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Jasper Johns Flags Freedom

I’m thinking about freedom on Independence Day: Freedom from the responsibilities of parenthood, and freedom from technology. It’s complicated.

Last Thursday, I said goodbye to my kids for seven weeks. I’ll see them at the mid-point for Visitor’s Day, but aside from that they’re off to summer camp, free of parental supervision for nearly two months. As I write this, my husband and I are in Mexico for a weekend getaway, to reconnect with each other after a hectic year, free from all our mom and dad responsibilities.

Freedom is a funny thing, especially when it comes to parenthood: Many of us overwhelmed parents yearn for it— search for “me-time” on Google and you’ll get 211,000 articles, most of them geared towards parents. Kids also yearn to be free from our control— as mine get older and see increasing independence on the horizon, I can see how they itch for more leeway, a longer leash, more chances to show me just how capable they are of being free of all that parenting they have to endure.

But are they ready to be free? And are we? Of course kids want their freedom a lot earlier than they might be ready for it, and part of parenting is to give them room to fail, stumble, and grow in the process… if we orchestrate everything then they aren’t ever prepared to launch. But man, that’s hard to do! And as for us, though this trip has been very anticipated (very, very anticipated), I felt like the camp buses pulled out and took a piece of my heart with them.

Freedom. It’s complicated.

Independence Day Freedom

Our relationship with technology is just as fraught with contradictions: This trip is designed to be as tech-free as possible, and yet I’m going to treat myself to some creative brainstorming time (on my laptop) while the days are slow and I feel inspired. In our regular lives, my husband and I are often playing the “who’s ignoring who” game, one of us absorbed in a screen, the other one annoyed. So it will be a delicate endeavor to be on my laptop and not get sucked into mindlessly scrolling Facebook or checking my email— I want to spend this time with my significant other, not my virtual social circle.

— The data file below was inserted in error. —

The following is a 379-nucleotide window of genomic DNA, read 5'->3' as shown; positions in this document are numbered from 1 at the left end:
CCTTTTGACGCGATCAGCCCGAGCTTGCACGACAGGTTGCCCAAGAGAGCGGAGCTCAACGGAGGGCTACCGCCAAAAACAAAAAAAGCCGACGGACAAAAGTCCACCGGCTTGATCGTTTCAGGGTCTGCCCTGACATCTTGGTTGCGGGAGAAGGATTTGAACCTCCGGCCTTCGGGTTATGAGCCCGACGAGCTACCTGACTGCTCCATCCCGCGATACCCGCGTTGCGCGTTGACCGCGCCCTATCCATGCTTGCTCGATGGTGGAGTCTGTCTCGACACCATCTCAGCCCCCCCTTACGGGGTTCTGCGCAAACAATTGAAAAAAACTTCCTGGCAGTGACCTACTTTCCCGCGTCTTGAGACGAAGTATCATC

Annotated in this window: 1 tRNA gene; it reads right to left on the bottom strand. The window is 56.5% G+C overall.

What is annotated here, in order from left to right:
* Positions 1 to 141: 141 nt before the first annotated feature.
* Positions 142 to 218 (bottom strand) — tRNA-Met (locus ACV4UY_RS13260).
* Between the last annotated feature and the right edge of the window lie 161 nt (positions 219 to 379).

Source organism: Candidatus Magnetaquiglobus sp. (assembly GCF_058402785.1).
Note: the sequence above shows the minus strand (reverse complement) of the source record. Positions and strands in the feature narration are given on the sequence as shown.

Another dilemma: Vacationing has increasingly become about capturing one’s every moment. If you didn’t Snap, ‘gram, post or tweet your vacation, did it even really happen? I have been playing with Snapchat lately (username: carleyknob), and while I think it’s a fascinating place for fun storytelling and behind the scenes access, I find it to be the most invasive of all the social media platforms when it comes to creating content. I was trying to Snapchat myself making guacamole the other day, and at one point I was actually annoyed that my mom and daughter entered the room, because I didn’t want them to wreck my next Snap by talking in the background! How ridiculous is that. So, how present will our smartphones be on this vacation? With our kids gone, the usual “what if the kids call?” justification for having the phones around goes out the window. And my husband, a brilliant photographer, loves shooting with real cameras whenever possible, so I hope we’ll be taking more photography less iPhonography. I can’t promise you won’t see any ocean pics on Instagram, but I will be trying to break free from the ever-present smartphone until we’re headed home.

At the airport on the way here, I witnessed someone being rude to the TSA security guard, talking back to him, and then bragging to his friends about “taking him out” in a fight. With the airport attack in Turkey so fresh in my mind, I was so upset and outraged, so I hung back, then approached him— I apologized on behalf of that jerk and thanked him for keeping us safe. I stopped short of hugging him (wasn’t sure if that would go down well while he was on the job).

I realize how lucky I am to be free in this country: Free to get lost in these first-world worries about child-rearing and technology, and so appreciative to the people who make that possible. Happy Independence Day everyone— enjoy your freedom from wherever you are!

Photos of Jasper Johns “Flag” and “Flags I”

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